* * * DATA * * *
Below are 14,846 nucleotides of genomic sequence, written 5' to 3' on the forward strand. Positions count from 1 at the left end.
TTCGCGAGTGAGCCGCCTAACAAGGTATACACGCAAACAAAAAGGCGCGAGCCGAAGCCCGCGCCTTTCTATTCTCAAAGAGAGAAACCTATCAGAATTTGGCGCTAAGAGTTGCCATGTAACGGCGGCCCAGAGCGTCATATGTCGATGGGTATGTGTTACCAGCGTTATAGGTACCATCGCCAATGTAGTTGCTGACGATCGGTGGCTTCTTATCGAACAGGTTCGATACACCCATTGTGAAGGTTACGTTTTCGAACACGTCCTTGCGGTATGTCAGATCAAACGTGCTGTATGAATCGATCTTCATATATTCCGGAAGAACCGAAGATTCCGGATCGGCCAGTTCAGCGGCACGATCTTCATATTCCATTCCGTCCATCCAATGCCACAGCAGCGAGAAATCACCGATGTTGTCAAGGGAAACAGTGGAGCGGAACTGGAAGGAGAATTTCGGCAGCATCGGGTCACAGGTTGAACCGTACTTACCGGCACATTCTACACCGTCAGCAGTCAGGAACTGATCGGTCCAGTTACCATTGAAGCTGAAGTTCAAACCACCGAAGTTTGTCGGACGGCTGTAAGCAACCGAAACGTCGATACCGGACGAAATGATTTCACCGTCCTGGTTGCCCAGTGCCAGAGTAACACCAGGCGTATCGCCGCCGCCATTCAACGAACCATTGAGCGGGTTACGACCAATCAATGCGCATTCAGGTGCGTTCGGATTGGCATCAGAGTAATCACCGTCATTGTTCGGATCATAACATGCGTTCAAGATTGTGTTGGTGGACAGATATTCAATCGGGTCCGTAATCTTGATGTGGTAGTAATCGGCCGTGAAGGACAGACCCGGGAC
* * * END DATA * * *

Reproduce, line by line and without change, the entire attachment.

Below are 14,846 nucleotides of genomic sequence, written 5' to 3' on the forward strand. Positions count from 1 at the left end.
TTCGCGAGTGAGCCGCCTAACAAGGTATACACGCAAACAAAAAGGCGCGAGCCGAAGCCCGCGCCTTTCTATTCTCAAAGAGAGAAACCTATCAGAATTTGGCGCTAAGAGTTGCCATGTAACGGCGGCCCAGAGCGTCATATGTCGATGGGTATGTGTTACCAGCGTTATAGGTACCATCGCCAATGTAGTTGCTGACGATCGGTGGCTTCTTATCGAACAGGTTCGATACACCCATTGTGAAGGTTACGTTTTCGAACACGTCCTTGCGGTATGTCAGATCAAACGTGCTGTATGAATCGATCTTCATATATTCCGGAAGAACCGAAGATTCCGGATCGGCCAGTTCAGCGGCACGATCTTCATATTCCATTCCGTCCATCCAATGCCACAGCAGCGAGAAATCACCGATGTTGTCAAGGGAAACAGTGGAGCGGAACTGGAAGGAGAATTTCGGCAGCATCGGGTCACAGGTTGAACCGTACTTACCGGCACATTCTACACCGTCAGCAGTCAGGAACTGATCGGTCCAGTTACCATTGAAGCTGAAGTTCAAACCACCGAAGTTTGTCGGACGGCTGTAAGCAACCGAAACGTCGATACCGGACGAAATGATTTCACCGTCCTGGTTGCCCAGTGCCAGAGTAACACCAGGCGTATCGCCGCCGCCATTCAACGAACCATTGAGCGGGTTACGACCAATCAATGCGCATTCAGGTGCGTTCGGATTGGCATCAGAGTAATCACCGTCATTGTTCGGATCATAACATGCGTTCAAGATTGTGTTGGTGGACAGATATTCAATCGGGTCCGTAATCTTGATGTGGTAGTAATCGGCCGTGAAGGACAGACCCGGGAC